You are here
Active sports enthusiasts often face the challenge of worn out articular cartilage in major joints such as the knee and shoulder. Replacing worn articular cartilage has been and continues to be the "Holy Grail" of orthopaedics.
When I explain articular cartilage to patients in the office, I commonly refer to the smooth white coating you find on the ends of chicken bones. This is much like the cartilage that we have on the ends of our bones.
In a complex hinge joint like the knee, the articular cartilage coating is just a thin layer of 4-5 milimeters on the end of the femur, or thigh bone, and the end of the tibia, or shin bone. This cartilage has a very low coefficient of friction such that there is smooth gliding and sliding between the two bones which allows for full joint range of motion. When the cartilage is worn down, the condition is referred to as osteoarthritis. The symptoms include joint pain, swelling and decreased range of motion.
The repetitive stress of a particular sport such as mogul skiing can sometimes produce osteoarthritis in younger patients, but mainly we see worn articular cartilage in older patients. That's because as we age, the articular cartilage slowly breaks down and becomes thinner, not unlike treads on a tire wearing down.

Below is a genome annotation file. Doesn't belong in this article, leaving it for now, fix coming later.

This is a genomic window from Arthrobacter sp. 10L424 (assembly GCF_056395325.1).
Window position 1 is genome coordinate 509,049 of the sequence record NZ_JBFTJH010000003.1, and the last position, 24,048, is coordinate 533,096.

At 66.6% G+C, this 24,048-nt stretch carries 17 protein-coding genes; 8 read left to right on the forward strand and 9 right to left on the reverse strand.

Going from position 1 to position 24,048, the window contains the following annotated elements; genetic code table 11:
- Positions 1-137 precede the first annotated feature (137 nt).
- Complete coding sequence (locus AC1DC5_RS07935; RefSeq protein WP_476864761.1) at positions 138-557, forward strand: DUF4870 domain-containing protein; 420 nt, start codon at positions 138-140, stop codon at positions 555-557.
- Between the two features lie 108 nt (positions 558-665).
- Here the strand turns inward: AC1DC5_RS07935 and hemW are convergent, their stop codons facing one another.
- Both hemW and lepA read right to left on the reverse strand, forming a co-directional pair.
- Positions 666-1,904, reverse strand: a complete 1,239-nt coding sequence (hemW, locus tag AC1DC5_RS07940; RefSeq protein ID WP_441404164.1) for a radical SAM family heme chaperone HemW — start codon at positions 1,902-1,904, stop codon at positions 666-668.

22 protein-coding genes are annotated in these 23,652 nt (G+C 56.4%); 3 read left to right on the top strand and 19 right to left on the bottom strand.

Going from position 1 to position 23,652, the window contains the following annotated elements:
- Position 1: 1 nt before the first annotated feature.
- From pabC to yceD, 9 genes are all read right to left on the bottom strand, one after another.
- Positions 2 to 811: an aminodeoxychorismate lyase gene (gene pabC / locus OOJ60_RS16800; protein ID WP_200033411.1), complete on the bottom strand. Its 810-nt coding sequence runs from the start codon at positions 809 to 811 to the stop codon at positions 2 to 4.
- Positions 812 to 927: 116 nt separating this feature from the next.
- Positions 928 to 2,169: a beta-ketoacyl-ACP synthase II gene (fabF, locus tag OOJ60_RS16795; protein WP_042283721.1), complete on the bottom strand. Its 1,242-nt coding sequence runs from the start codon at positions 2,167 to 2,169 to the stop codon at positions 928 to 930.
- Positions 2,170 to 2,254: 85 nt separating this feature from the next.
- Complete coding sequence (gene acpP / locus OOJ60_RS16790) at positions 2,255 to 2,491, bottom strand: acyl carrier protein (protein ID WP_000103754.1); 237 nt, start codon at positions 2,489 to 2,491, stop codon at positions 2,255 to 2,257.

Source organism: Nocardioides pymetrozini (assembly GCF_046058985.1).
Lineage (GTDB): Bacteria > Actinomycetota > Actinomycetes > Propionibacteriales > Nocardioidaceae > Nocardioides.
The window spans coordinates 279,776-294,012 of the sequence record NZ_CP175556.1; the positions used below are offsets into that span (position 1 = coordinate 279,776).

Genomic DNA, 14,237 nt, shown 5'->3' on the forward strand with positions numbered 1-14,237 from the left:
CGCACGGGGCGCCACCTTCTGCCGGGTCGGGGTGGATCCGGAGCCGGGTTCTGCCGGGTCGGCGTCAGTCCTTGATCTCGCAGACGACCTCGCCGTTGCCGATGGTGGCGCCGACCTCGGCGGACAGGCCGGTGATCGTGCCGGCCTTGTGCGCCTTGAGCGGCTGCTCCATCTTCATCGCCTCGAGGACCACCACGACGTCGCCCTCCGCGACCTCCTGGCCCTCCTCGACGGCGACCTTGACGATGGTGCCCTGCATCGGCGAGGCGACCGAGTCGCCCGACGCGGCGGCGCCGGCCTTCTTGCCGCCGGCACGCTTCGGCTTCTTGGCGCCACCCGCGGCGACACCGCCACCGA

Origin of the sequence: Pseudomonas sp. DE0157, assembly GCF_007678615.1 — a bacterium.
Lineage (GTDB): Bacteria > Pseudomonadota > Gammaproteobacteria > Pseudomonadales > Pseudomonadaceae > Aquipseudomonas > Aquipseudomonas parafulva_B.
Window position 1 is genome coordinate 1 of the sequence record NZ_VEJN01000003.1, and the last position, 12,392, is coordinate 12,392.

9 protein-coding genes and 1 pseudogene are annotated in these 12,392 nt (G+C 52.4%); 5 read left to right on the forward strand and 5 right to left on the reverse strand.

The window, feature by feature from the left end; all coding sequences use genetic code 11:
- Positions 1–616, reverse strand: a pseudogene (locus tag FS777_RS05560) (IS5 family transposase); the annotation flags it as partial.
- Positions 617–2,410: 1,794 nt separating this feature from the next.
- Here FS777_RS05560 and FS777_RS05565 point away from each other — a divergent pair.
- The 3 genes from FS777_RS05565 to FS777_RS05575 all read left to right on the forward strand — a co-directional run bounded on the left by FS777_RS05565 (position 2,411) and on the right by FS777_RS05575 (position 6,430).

For decades, orthopaedists have used microfracture techniques to address worn cartilage in a patient. Microfracture is the process of drilling, burring or picking areas of exposed bone in an effort to try to get articular cartilage to grow back in a given area of the knee. The results of microfracture have been limited and somewhat discouraging, as the process stimulates all major cell types to grow in an arthritic area, including bone cells and fibrous tissue. The bottom line is that microfracture does not result in a surface that is pure cartilage.
Instead, I am utilizing an exciting new technique called ACI, or autologous chondrocyte implantation. ACI uses the patient's own cartilage cells to grow a new cartilage implant. The ACI procedure takes a small sample of cartilage cells from a patient's affected knee in a simple arthroscopic procedure. These cells are then sent to a lab that isolates the cartilage cells and multiplies them in a culture over a 4-6 week period of time. The cells are then reimplanted back into the knee where the defect exists. The result is a cartilage surface that more closely resembles normal articular cartilage.
To determine if a patient is a candidate for ACI, we start with a thorough patient exam and a high resolution MRI, or magnetic resonance imaging.
I will still perform microfracture when it is indicated. Generally, microfracture works best on younger patients with smaller areas of worn cartilage. However, for older patients and those with larger affected areas, I am getting better results with ACI. Patients are returning to their normal activities with less pain and better range of motion.